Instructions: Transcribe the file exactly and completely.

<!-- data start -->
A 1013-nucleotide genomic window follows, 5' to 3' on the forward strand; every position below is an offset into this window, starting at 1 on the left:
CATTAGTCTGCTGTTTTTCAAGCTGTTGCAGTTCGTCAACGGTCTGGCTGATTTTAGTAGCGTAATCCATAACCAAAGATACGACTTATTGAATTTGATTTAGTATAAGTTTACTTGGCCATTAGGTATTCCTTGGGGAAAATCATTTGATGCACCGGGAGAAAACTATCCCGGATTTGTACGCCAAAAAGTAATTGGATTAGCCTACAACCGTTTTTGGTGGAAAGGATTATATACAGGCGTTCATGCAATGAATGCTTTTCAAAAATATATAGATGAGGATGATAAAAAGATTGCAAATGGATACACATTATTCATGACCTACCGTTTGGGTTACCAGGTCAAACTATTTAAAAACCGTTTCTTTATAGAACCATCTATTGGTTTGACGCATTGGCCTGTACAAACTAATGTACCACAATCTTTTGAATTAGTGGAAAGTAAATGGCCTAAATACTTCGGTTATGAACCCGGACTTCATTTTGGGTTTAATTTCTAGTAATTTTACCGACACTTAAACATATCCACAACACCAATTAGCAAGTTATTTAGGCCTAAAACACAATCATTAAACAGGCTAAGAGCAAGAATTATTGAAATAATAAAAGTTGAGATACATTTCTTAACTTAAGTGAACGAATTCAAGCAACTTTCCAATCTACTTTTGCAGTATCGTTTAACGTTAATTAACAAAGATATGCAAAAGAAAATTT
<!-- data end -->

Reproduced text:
A 1013-nucleotide genomic window follows, 5' to 3' on the forward strand; every position below is an offset into this window, starting at 1 on the left:
CATTAGTCTGCTGTTTTTCAAGCTGTTGCAGTTCGTCAACGGTCTGGCTGATTTTAGTAGCGTAATCCATAACCAAAGATACGACTTATTGAATTTGATTTAGTATAAGTTTACTTGGCCATTAGGTATTCCTTGGGGAAAATCATTTGATGCACCGGGAGAAAACTATCCCGGATTTGTACGCCAAAAAGTAATTGGATTAGCCTACAACCGTTTTTGGTGGAAAGGATTATATACAGGCGTTCATGCAATGAATGCTTTTCAAAAATATATAGATGAGGATGATAAAAAGATTGCAAATGGATACACATTATTCATGACCTACCGTTTGGGTTACCAGGTCAAACTATTTAAAAACCGTTTCTTTATAGAACCATCTATTGGTTTGACGCATTGGCCTGTACAAACTAATGTACCACAATCTTTTGAATTAGTGGAAAGTAAATGGCCTAAATACTTCGGTTATGAACCCGGACTTCATTTTGGGTTTAATTTCTAGTAATTTTACCGACACTTAAACATATCCACAACACCAATTAGCAAGTTATTTAGGCCTAAAACACAATCATTAAACAGGCTAAGAGCAAGAATTATTGAAATAATAAAAGTTGAGATACATTTCTTAACTTAAGTGAACGAATTCAAGCAACTTTCCAATCTACTTTTGCAGTATCGTTTAACGTTAATTAACAAAGATATGCAAAAGAAAATTT